The amount invested in these bonds is deducted from the capital gains. Only the balance capital gains are then subjected to tax.

The maximum amount of investment that can be made for claiming the deduction is up to Rs. 50 lakh. Some of these bonds include the bonds issued by the National Highway Authority of India (NHAI), Rural Electrification Corporation Limited (RECL), etc. The government can notify other bonds as well to claim deductions.

Zero-Coupon Bonds

In zero-coupon bonds, the coupon rate is the interest rate at which the bonds pay interest to us. Hence, a zero coupon bond will pay zero interest to us. So, how will we earn returns? These bonds are issued at a deep discount and redeemed at face value.

This allows us to make gains due to capital gains. As no interest rate is involved, there is no consequent tax liability due to interest.

The holding period to determine long-term or short-term capital gain is 12 months for zero-coupon bonds. Thus, the long-term capital gains shall be taxable at 20% without indexation benefit.

If we claim an indexation benefit, the tax rate shall be 10%. Further, in the case of short-term capital gains, zero coupon bonds shall be taxable at the tax rate applicable to us.

How Does Indexation Work in the Case of Bonds?

Indexation is the benefit extended by the government to long-term investors. The government has released a Cost Inflation Index (CII) for income tax law with 2001-02 as the base year having a value of 100. As the year progresses, the value of 100 increases considering the inflation.

This CII is used to determine the cost of acquisition for the taxability of the bond. Adjusting the cost of acquisition as per CII is known as indexation. Let’s understand this with a practical example.

Suppose Mr. A invested Rs. 10,000 in bonds in June 2012. He sold these bonds at Rs. 85,000 in September 2021. Thus, normally we can conclude that Mr. A made a profit of Rs.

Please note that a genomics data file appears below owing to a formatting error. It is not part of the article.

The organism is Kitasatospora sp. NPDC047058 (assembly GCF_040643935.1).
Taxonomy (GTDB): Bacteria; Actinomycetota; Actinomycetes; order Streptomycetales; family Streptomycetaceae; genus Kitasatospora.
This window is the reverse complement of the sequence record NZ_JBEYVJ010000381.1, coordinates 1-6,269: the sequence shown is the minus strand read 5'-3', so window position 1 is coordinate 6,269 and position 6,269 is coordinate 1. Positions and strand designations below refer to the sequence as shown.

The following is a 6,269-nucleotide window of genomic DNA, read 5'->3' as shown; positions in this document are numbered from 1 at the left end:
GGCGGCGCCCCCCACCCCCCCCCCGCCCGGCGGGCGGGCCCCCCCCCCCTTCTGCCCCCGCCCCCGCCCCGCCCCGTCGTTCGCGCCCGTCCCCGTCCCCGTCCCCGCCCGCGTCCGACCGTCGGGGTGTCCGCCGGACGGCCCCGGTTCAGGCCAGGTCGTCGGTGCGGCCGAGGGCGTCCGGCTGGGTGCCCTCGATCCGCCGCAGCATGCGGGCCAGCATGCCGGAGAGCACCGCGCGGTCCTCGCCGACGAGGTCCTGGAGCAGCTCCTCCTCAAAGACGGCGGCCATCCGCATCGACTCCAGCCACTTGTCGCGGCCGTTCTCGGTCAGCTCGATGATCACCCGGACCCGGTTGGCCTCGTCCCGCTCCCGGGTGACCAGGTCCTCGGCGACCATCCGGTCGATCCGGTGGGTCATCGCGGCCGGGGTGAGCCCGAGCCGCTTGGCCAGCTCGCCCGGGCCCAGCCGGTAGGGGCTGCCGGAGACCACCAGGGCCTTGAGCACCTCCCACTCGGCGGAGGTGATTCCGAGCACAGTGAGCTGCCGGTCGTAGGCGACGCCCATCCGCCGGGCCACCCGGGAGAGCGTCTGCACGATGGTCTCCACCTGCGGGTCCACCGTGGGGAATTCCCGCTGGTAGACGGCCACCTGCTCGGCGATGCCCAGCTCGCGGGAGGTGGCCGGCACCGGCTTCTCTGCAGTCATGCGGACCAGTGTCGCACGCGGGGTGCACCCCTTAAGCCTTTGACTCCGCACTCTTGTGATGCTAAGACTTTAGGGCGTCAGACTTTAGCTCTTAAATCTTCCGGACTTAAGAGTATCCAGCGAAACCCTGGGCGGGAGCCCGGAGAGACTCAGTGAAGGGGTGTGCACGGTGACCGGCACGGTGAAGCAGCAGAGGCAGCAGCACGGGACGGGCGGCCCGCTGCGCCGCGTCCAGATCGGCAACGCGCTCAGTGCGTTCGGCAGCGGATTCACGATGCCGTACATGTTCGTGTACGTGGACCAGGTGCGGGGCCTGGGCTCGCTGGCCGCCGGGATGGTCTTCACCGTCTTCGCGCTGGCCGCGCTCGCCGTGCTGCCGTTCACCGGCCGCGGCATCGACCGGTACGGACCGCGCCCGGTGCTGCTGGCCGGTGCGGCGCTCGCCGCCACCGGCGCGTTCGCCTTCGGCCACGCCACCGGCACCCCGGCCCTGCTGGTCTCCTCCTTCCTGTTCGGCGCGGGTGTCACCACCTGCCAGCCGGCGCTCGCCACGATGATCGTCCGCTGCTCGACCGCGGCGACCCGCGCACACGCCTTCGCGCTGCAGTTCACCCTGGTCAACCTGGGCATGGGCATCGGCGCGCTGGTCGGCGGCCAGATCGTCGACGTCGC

75,000 from these bonds. While this is right in absolute terms, it fails to consider the implications of inflation. Thus, we need to use CII to give the effect of inflation.

The CII is 200 for the financial year 2012-13 (year of purchase) and 317 for the financial year 2021–22 (year of sale). Thus, the indexed cost of acquisition shall be Rs. 15,850 (Rs. 10,000 * 317 / 200).

Thus, the capital gains now will be Rs. 69,150. By accounting for inflation in the cost of acquisition, the investors are able to save on tax.

In a Nutshell

Taxation systems for various bonds may be different, but it is simple, and we only need to determine the holding period for our bond investment.

Before making any investment, it is important to understand the tax consequences as they directly affect our return. As India is a high-taxation country, we will have to pay tax at 20%-30% of our gains if we don’t plan wisely.

If we want to retain a good amount of earnings, we can focus on investing in high-return generating avenues. Koshex is an ideal investment platform that allows us to invest in over 5000+ funds.

Further, risk-averse investors can go for smart deposits, fixed deposits, or digital gold. These are some of the best investment alternatives to bonds that also ensure a steady flow of income to investors. It’s time to begin your investment journey with Koshex.

Frequently Asked Questions

Q: Are gains from the bond investment adjustable under the rebate provided under income tax?

A: Yes. If our income after considering gains from bond investment is below Rs. 5 lakhs, the bond investment can be adjusted under the rebate under income tax.

Q: What if we incur a loss on bond investment?

A: If our bond investment incurs a loss, we should see whether it is a long-term or short-term loss as per the holding period. While the long-term capital loss can be adjusted only against long-term capital gains, a short-term capital loss can be adjusted against both long-term and short-term capital gains.